A woman, I assume a woman but was not entirely convinced, asked if she could sit in the seat opposite me; empty seats were as rare as hen's teeth. She was very tall and skinny. After placing her Expresso coffee, glass of water, and shot of some unknown transparent liquid onto the table, she slipped off her coat and slid into her seat ending up in a reclining position, facing sideways towards the windows. She seemed to be of a nervous disposition, and I occasionally noticed a slight tremor as she picked up one of her drinks. At one point she opened up her shopping bag sized purse, took out a half pint sized cylindrical container, her mobile pill dispenser, and popped a pill. Sufficiently calmed down, she joined the club and pulled out her phone. Silent scanning gave way to frantic tapping. Was she texting or playing a game. The woman then started cursing at her phone. It sounded like cursing, but it was in some Eastern European tongue I was not familiar with.
    On the next table, a middle-aged chap noisily collapsed into a seat. He had a shock of salt and pepper hair, had not shaved for days, and his face was badly pockmarked. Out came his laptop and he was soon plugged into his little world. He was shaken out of his stupor by his phone bleeping like a New York fire tender. As with many New Yorkers, his audible output was set to "everyone must hear what I have to say" mode. "Hey, I have $400,000 with you guys - wait - and another $700,000!" he blurted out as he rapidly scanned his spreadsheet. Judging by his unkempt appearance, it can't surely have been his own money, perhaps that of a business he was involved in. His grubby fingers tapped away furiously, somehow simultaneously ripping apart a sticky bun and shovelling it into his mouth.
    A couple in their fifties entered the cafe and sauntered up to the counter to place an order. The lady was fairly attractive. An animated conversation was going on between them, and every so often she showed her amazement and awe by opening her mouth gapingly wide as if to say, "Aw!" Wow, this woman could have swallowed a whole water melon, it seemed as though she could unlock her jaw.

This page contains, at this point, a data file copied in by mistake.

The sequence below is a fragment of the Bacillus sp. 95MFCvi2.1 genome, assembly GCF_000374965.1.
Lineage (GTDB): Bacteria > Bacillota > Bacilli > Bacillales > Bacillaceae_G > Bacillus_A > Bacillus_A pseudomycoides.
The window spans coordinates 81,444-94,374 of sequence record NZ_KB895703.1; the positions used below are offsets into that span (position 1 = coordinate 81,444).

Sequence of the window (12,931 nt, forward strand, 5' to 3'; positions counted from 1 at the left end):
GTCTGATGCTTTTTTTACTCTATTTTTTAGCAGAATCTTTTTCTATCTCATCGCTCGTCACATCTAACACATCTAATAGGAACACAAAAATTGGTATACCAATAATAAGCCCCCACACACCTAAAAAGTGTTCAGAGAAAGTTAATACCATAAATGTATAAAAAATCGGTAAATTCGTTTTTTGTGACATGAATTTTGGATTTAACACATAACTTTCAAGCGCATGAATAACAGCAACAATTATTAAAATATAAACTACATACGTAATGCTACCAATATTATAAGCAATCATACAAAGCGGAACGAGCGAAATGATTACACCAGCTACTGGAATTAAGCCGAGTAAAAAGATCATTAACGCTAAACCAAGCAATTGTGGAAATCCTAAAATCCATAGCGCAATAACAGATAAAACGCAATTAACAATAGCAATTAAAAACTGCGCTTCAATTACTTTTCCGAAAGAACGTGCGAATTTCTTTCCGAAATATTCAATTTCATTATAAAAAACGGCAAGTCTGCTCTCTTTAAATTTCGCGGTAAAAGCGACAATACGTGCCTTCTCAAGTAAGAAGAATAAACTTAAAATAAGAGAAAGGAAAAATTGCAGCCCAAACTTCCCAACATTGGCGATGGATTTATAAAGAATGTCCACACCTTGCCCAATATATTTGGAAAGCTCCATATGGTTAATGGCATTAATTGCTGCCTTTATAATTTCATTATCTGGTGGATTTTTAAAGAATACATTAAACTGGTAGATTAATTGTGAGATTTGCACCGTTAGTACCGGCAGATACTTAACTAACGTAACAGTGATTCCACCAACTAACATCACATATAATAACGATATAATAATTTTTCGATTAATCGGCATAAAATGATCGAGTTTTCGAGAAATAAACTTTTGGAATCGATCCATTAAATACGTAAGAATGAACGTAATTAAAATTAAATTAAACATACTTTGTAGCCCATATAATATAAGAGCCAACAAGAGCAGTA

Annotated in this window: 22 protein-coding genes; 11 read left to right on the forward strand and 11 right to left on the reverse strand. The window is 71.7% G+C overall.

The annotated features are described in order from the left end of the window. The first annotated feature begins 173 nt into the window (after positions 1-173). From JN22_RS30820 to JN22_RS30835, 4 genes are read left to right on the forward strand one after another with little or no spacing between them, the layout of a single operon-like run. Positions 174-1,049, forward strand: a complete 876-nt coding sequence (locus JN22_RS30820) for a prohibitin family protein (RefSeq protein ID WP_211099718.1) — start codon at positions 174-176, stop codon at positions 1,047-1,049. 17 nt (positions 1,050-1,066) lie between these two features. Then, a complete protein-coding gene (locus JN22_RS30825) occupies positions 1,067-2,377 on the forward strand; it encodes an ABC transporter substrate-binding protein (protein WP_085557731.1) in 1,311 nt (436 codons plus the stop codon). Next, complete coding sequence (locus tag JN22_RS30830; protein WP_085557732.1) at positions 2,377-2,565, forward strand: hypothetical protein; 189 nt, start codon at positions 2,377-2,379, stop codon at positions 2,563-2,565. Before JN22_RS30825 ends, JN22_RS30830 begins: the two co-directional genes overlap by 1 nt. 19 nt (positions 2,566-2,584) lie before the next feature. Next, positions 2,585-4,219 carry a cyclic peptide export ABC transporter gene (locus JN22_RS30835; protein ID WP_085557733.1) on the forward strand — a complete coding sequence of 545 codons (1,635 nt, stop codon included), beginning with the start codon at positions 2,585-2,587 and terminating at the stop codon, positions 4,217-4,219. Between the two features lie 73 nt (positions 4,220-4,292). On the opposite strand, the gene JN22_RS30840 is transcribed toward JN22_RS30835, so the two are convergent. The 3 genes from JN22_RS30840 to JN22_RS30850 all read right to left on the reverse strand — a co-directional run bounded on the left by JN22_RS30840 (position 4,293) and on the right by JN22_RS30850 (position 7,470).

Pomander Walk - West 95th Street
Guitar Shop on Bleeker Street
    I left the warm oasis and explored Upper West Side for a while, stopping a while to gaze at a row of seven buildings on West 95th Street. These small brick and stucco, timbered, Tudoresque (a style that enjoyed a vogue in America in the years following World War I) townhouses were part of Pomander Walk, a charming micro-neighbourhood. The name was derived from a romantic comedy by Louis N. Parker that opened in New York in 1910, set on an imaginary byway near London. By the 1970s, the complex was rundown and at risk of being demolished. However, it was saved with a City, State, and National Historic Landmark designation in 1982. Past residents include Gloria Swanson, Rosalind Russell, and Humphrey Bogart.
    I made my way downtown to Greenwich Village. I always tended to gravitate in the evening to locations where I could easily pick up the PATH train back to Journal square. A short walk around the district brought me to a lovely guitar shop where I immersed myself for a while, hardly daring to touch some of the instruments which were in the $1000s range. A natural ending to the day after that was a jazz bar in the evening, 55bar, a prohibition era dive bar which purported to offer incredible live jazz, funk and blues nightly. The bar was packed throughout the evening, probably because the band and lady singing her own brand of scat were excellent.

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Intrepid Sea, Air & Space Museum 9/11 Memorial and Museum
Last updated 14.4.2017